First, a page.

Gluten free potstickers
recipe is summer rolls with peanut sauce. This recipe reminded me of the vegetable potstickers I made many months ago when we had friends over for wild Alaskan king salmon (a wedding gift from the best man). The salmon was the best I've ever had, and the potstickers turned out great too. Luckily my sister was here to help me in the kitchen that night, because making and assembling potstickers can be an arduous task.
Do ahead: Make the vegetable filling ahead of time and refrigerate until you're ready to use. You can make the filling a day ahead of time too.
Gluten free potsticker dough
Makes 24 dumpling skins
2 c gluten free all purpose baking flour
2 tsp chia seeds + 4 tsp boiling water
3/4 c hot water (add more if the dough is too dry)
Sift the gluten free flour into a bowl. Mix the chia seeds and 4 tsp boiling water together in a small dish. Let sit for 5 minutes. Then add to the flour along with the hot water. Mix together quickly with a fork (be careful not to burn your hands on the hot water). Then grab the dough with your hands, and knead until it comes together. There's no such thing as overworking the dough when it comes to gluten free flours, so knead away. Put the dough back into the bowl and cover. Set aside for 15-30 minutes (less if you have a warm kitchen).
Using a tortilla press would be best for making the wrappers, but if not you can makeshift it like I did. Grab two sheets of plastic wrap. Place one on your countertop, take the other piece and wrap it around a flat-bottomed tupperware container (pyrex dishes work great). Now pull off about a tablespoon size piece of dough, sprinkle both sides with flour, along with flouring both sheets of plastic wrap. Shape the dough ball into a disc and sit on the plastic wrap on the countertop. Flatten with the tupperware dish (covered in plastic wrap) until the circle is about 3-4 inches in diameter and very thin. If your dish is too small, finish with a rolling pin. Continue with the remainder of the dough, making sure to keep the dumpling skins covered so they don't dry out.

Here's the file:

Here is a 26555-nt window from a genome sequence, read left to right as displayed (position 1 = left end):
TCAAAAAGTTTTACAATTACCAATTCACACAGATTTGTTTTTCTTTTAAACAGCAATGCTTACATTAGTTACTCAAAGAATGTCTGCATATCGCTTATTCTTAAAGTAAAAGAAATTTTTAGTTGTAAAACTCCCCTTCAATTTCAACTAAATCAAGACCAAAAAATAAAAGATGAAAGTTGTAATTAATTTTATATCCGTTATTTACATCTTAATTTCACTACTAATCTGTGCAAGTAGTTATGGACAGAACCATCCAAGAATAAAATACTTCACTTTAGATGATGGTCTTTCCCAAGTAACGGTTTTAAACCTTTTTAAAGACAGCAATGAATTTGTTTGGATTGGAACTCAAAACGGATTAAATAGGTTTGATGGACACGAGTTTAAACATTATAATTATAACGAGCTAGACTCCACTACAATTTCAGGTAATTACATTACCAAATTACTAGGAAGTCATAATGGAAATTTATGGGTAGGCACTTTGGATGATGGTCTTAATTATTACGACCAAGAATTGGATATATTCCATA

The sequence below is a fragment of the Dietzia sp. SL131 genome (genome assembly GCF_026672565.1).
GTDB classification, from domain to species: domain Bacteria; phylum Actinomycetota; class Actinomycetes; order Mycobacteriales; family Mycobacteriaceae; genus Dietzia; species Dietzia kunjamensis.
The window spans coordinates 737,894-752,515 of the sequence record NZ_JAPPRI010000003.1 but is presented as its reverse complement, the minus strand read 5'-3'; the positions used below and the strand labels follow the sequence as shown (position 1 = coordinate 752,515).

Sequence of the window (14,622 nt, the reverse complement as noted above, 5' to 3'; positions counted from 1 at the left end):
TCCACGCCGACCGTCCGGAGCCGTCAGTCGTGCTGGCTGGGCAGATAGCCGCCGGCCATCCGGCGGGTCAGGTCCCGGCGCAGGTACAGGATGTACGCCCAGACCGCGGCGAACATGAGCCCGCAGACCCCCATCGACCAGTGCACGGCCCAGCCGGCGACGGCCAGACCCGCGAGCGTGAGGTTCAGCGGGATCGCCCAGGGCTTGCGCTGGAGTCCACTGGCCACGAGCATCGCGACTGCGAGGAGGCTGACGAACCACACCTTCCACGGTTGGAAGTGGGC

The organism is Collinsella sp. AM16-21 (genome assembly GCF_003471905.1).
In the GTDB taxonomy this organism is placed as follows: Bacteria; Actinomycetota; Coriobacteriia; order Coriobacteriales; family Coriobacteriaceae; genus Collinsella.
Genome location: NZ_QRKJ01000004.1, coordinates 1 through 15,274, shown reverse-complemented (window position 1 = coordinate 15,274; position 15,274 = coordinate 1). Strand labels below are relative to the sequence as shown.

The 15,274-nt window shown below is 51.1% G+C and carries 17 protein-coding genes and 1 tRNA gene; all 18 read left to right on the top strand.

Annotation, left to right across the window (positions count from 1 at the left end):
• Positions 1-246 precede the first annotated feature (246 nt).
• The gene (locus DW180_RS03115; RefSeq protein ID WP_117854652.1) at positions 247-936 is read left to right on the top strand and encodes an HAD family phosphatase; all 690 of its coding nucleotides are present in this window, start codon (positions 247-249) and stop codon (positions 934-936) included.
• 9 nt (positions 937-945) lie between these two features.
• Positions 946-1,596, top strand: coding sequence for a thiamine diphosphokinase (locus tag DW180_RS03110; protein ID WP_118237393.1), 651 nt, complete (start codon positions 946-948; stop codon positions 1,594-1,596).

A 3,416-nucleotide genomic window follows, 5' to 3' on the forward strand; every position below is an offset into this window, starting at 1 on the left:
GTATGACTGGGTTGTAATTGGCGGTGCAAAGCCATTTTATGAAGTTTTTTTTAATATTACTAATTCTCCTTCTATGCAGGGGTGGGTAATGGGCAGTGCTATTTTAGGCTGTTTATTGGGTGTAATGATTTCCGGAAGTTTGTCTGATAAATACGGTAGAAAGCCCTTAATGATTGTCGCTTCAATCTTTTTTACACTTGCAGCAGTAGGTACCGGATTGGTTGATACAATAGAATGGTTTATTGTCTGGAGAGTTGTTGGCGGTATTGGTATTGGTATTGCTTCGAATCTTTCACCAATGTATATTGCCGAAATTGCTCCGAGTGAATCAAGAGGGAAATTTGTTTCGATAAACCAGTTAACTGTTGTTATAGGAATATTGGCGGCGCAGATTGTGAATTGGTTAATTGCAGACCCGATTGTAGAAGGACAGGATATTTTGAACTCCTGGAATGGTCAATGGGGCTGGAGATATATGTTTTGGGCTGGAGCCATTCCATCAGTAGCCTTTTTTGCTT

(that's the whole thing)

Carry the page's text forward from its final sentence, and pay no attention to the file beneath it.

Once you're done rolling out the dough, you're ready to assemble. Use about a tablespoon of filling, and put in the middle of the dough. Grab each side, pressing together to close (you don't need to use water to wet the edges, since the dough is already pretty wet), and creating seams along the edge. They should look like little purses. You'll get into a rhythm and this task will become easier as you go along.
Heat sesame oil in a sauté pan over medium heat. Once hot, fill the pan with a batch of the potstickers. Cook until the bottoms have browned, about 5 minutes, before flipping onto their sides to brown there as well. Remove from the pan and keep covered. Cook working in batches until all our finished. Keep covered until ready to eat. Serve with the dipping sauce below.
2 tbsp sesame oil
1 leek, sliced thinly
1 onion, minced
1/4 tsp red chili flakes
2 inch piece of fresh ginger, minced
4 garlic cloves
2 c mushrooms, diced
2 c cabbage, shredded
1 tbsp tamari
2 tsp rice vinegar
3 tbsp cilantro
1 tbsp basil
1 tsp gomasio or sesame seeds
Heat the sesame oil over medium heat. Add the leek and onion, cooking until translucent. Add the garlic, ginger, and red chili flakes. Cook until fragrant then add the mushrooms, cabbage, and tamari. Mix well and cook for about 8-10 minutes, stirring often. The mushrooms should be cooked and the cabbage should be wilted. Remove from heat and add the vinegar, cilantro, basil, and gomasio (or sesame seeds). Set aside to cool or refrigerate until ready to use. If you have kimchi, add 1/4 c. I promise it won't disappoint.
2 part tamari
1 part rice vinegar
1 tsp sesame oil
red chili flakes
Mix well. Feel free to add garlic or ginger, and put out a bottle of siracha as well.